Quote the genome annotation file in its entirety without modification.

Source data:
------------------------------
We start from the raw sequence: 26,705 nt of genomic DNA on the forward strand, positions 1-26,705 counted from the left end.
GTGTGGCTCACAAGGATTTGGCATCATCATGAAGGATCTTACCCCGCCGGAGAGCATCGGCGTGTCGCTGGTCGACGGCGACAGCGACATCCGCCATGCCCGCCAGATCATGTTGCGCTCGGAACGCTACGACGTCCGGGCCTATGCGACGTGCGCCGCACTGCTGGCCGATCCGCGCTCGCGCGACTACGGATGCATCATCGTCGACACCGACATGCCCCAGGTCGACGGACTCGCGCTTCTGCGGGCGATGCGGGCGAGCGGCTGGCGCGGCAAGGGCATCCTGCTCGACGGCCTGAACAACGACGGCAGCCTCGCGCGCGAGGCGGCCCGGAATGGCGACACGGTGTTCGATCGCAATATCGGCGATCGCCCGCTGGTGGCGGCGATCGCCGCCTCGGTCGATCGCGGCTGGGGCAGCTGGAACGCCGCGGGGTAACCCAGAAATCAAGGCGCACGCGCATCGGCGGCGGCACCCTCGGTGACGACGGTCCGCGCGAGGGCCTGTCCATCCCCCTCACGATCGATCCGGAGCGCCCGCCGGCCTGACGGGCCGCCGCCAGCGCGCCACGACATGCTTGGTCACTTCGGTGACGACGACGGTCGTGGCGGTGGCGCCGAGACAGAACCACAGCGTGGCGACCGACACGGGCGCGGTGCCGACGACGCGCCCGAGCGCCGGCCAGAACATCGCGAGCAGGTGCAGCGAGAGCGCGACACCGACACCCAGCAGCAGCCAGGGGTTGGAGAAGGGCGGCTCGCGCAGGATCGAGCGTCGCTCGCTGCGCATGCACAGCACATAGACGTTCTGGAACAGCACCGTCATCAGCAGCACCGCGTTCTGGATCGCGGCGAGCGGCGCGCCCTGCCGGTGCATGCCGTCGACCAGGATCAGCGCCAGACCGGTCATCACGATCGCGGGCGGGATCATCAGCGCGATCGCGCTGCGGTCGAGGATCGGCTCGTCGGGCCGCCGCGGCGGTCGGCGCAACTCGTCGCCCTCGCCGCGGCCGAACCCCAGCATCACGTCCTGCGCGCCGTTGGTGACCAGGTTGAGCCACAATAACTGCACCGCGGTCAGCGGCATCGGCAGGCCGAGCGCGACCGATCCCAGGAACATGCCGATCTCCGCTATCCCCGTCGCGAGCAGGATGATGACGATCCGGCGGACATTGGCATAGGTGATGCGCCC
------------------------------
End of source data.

We start from the raw sequence: 26,705 nt of genomic DNA on the forward strand, positions 1-26,705 counted from the left end.
GTGTGGCTCACAAGGATTTGGCATCATCATGAAGGATCTTACCCCGCCGGAGAGCATCGGCGTGTCGCTGGTCGACGGCGACAGCGACATCCGCCATGCCCGCCAGATCATGTTGCGCTCGGAACGCTACGACGTCCGGGCCTATGCGACGTGCGCCGCACTGCTGGCCGATCCGCGCTCGCGCGACTACGGATGCATCATCGTCGACACCGACATGCCCCAGGTCGACGGACTCGCGCTTCTGCGGGCGATGCGGGCGAGCGGCTGGCGCGGCAAGGGCATCCTGCTCGACGGCCTGAACAACGACGGCAGCCTCGCGCGCGAGGCGGCCCGGAATGGCGACACGGTGTTCGATCGCAATATCGGCGATCGCCCGCTGGTGGCGGCGATCGCCGCCTCGGTCGATCGCGGCTGGGGCAGCTGGAACGCCGCGGGGTAACCCAGAAATCAAGGCGCACGCGCATCGGCGGCGGCACCCTCGGTGACGACGGTCCGCGCGAGGGCCTGTCCATCCCCCTCACGATCGATCCGGAGCGCCCGCCGGCCTGACGGGCCGCCGCCAGCGCGCCACGACATGCTTGGTCACTTCGGTGACGACGACGGTCGTGGCGGTGGCGCCGAGACAGAACCACAGCGTGGCGACCGACACGGGCGCGGTGCCGACGACGCGCCCGAGCGCCGGCCAGAACATCGCGAGCAGGTGCAGCGAGAGCGCGACACCGACACCCAGCAGCAGCCAGGGGTTGGAGAAGGGCGGCTCGCGCAGGATCGAGCGTCGCTCGCTGCGCATGCACAGCACATAGACGTTCTGGAACAGCACCGTCATCAGCAGCACCGCGTTCTGGATCGCGGCGAGCGGCGCGCCCTGCCGGTGCATGCCGTCGACCAGGATCAGCGCCAGACCGGTCATCACGATCGCGGGCGGGATCATCAGCGCGATCGCGCTGCGGTCGAGGATCGGCTCGTCGGGCCGCCGCGGCGGTCGGCGCAACTCGTCGCCCTCGCCGCGGCCGAACCCCAGCATCACGTCCTGCGCGCCGTTGGTGACCAGGTTGAGCCACAATAACTGCACCGCGGTCAGCGGCATCGGCAGGCCGAGCGCGACCGATCCCAGGAACATGCCGATCTCCGCTATCCCCGTCGCGAGCAGGATGATGACGATCCGGCGGACATTGGCATAGGTGATGCGCCC